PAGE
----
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Gender: Female
Hometown: Miami, FL
Member since: Wed Nov 10, 2004, 10:15 PM
Number of posts: 3,073

Journal Archives

New Years updates/check ins from warriors and care givers

Hi all-
First of all, wishing everyone on this journey a happy new year. I for one, will be thrilled to bid farewell to 2014 which was by far, the most challenging and difficult year of my life. Ironically, my diagnosis happened the second week of January 2014, which means it's about to be my first anniversary. A full year of managing through some really difficult days as well as some extraordinary life lessons. For many of you, I realize one year is but a drop in the bucket considering how long you've been dealing with cancer either as a survivor or a care giver.

Many of you have been incredibly kind and supportive as I've moved through the different experiences and procedures of my illness. I am wondering how everyone is doing now and where you all are (those who feel like sharing of course). I also want you all to know how much I appreciate I appreciate this very special community and all of your wonderful messages and the amount of caring and support that this group is just brimming with.

Check in when you have a minute. And to all- a toast to a healthy and happy 2015.



Joint pain post chemo anyone?

Happy to report that all in all, I'm finally feeling more like myself (3 months post stem cell transplant) - getting stronger and doing more every day.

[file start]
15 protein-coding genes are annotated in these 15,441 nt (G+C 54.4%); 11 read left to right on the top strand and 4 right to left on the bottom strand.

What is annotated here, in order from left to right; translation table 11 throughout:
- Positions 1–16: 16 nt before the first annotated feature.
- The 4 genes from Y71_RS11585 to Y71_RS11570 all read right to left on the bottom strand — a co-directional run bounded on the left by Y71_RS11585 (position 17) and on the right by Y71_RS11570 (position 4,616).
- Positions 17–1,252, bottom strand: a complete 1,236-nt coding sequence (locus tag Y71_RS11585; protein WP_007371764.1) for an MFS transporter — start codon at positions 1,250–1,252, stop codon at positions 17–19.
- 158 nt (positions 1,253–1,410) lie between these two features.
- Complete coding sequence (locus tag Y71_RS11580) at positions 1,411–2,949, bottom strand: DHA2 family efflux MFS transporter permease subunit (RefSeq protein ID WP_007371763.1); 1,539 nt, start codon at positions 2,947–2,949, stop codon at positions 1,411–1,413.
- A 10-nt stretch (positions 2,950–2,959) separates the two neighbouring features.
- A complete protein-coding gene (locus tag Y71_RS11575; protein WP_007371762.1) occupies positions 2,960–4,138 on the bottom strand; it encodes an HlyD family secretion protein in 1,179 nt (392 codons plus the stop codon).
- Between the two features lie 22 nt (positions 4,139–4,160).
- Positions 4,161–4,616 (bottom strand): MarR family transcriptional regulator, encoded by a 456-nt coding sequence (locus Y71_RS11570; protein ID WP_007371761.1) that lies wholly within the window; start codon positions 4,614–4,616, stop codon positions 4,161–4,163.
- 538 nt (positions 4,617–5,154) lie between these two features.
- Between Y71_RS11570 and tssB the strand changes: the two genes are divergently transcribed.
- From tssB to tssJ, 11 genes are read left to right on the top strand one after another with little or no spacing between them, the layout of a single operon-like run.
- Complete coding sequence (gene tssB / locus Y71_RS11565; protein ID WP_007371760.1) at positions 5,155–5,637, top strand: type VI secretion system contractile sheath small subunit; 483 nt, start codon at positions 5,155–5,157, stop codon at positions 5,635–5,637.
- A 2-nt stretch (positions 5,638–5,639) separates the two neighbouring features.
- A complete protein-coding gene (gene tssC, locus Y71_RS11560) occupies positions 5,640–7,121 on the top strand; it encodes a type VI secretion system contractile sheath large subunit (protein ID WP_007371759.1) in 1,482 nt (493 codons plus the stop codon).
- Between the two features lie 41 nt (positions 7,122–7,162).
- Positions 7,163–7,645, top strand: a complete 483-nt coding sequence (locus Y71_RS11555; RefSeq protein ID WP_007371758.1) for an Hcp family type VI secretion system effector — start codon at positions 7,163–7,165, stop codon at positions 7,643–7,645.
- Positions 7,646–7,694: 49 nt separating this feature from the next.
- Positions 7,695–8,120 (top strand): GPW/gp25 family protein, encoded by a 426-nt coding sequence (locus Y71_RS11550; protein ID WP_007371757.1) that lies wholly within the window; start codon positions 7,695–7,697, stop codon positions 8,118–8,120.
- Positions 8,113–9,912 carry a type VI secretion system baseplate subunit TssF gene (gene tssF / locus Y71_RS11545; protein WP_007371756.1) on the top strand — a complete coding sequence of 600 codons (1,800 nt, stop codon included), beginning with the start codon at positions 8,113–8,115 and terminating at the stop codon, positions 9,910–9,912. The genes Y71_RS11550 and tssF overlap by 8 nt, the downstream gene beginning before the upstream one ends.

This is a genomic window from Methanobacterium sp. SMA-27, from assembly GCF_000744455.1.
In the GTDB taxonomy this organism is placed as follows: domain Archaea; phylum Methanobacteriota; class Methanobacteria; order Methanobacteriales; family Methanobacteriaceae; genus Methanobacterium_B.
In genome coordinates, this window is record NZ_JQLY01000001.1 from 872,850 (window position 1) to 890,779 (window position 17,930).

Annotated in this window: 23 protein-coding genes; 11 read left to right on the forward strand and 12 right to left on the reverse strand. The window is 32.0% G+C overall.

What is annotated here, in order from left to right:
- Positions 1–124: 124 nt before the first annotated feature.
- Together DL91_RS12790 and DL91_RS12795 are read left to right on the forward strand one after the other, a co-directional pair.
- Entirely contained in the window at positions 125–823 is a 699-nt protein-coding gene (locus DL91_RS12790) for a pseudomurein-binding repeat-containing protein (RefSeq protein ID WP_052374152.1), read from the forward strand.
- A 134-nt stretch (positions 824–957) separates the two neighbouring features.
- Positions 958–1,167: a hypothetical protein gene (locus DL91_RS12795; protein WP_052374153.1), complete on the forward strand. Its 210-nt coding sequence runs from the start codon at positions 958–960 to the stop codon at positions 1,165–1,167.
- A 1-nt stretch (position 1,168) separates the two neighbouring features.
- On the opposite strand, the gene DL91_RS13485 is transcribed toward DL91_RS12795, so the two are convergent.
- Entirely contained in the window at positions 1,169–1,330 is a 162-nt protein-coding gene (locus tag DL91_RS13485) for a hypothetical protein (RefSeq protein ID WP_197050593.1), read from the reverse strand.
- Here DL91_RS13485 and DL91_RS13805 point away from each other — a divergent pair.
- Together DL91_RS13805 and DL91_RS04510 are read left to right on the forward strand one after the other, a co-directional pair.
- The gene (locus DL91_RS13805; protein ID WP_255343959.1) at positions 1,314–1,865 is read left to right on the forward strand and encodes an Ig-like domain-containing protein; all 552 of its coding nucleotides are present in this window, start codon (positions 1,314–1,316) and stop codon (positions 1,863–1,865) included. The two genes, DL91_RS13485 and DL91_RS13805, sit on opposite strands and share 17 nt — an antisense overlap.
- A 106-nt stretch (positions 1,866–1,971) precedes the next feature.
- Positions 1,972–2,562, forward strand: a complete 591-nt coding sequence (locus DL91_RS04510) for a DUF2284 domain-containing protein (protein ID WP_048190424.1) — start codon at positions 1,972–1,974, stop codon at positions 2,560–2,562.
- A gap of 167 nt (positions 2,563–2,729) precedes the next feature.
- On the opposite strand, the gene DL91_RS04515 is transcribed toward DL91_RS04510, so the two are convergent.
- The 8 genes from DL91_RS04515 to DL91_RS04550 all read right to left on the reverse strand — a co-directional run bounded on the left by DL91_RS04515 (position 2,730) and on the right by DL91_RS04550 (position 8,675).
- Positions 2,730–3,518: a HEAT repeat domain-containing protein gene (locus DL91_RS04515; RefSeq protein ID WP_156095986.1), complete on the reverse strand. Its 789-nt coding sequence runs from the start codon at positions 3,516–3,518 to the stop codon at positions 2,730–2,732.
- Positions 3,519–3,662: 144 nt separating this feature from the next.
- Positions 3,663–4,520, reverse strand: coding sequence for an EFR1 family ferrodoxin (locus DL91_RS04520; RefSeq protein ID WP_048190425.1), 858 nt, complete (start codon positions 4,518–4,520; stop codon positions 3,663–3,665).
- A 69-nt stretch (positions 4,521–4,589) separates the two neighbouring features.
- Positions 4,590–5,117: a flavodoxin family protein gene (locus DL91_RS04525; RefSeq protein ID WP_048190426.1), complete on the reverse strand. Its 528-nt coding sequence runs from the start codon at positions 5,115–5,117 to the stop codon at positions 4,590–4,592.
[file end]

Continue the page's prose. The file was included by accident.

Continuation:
Besides some occasional waves of exhaustion, I have some pretty intense joint pain-especially in the morning. Hands/fingers, shoulders and knees especially - not unusual following massive doses of chemo. Besides Advil or Aleve, does anyone have any other things that worked for them post chemo?

Thanks so much!

Three weeks home post Auto-Stem Cell transplant

Doing pretty overall honestly. Totally exhausted most of the time and still needing at least one nap a day. Am doing my best to get some type of walking in every day even if it's just in the hallways. Never had this level of tiredness before but it's to be expected. Appetite is totally gone most of the time- occasionally I'm a wee bit hungry but not often so I have to find things to eat that are at least interesting enough to get down. Also part of the process. But, I was thrilled to leave the hospital (needless to say) after 3 weeks. Was a very intense journey- I wound up having some bizarre infection and had to be moved to the ICU for a few days (but it cleared up) and there were some touch and go moments (most of which I do not remember thank goodness). Very blessed to have my sisters with me (they took turns flying down from Boston and NY) and a parade of friends who visited and the care at Sylvester Cancer Center was extraordinary.
It's going to be a long haul- many months before I start to feel normal again and lots of restrictions on diet, being out in public, special cleaning rules and regulations, etc. But my doctor, who heads up the team at the transplant unit at Sylvester, is very pleased and sees no reason that this will not mean a cure.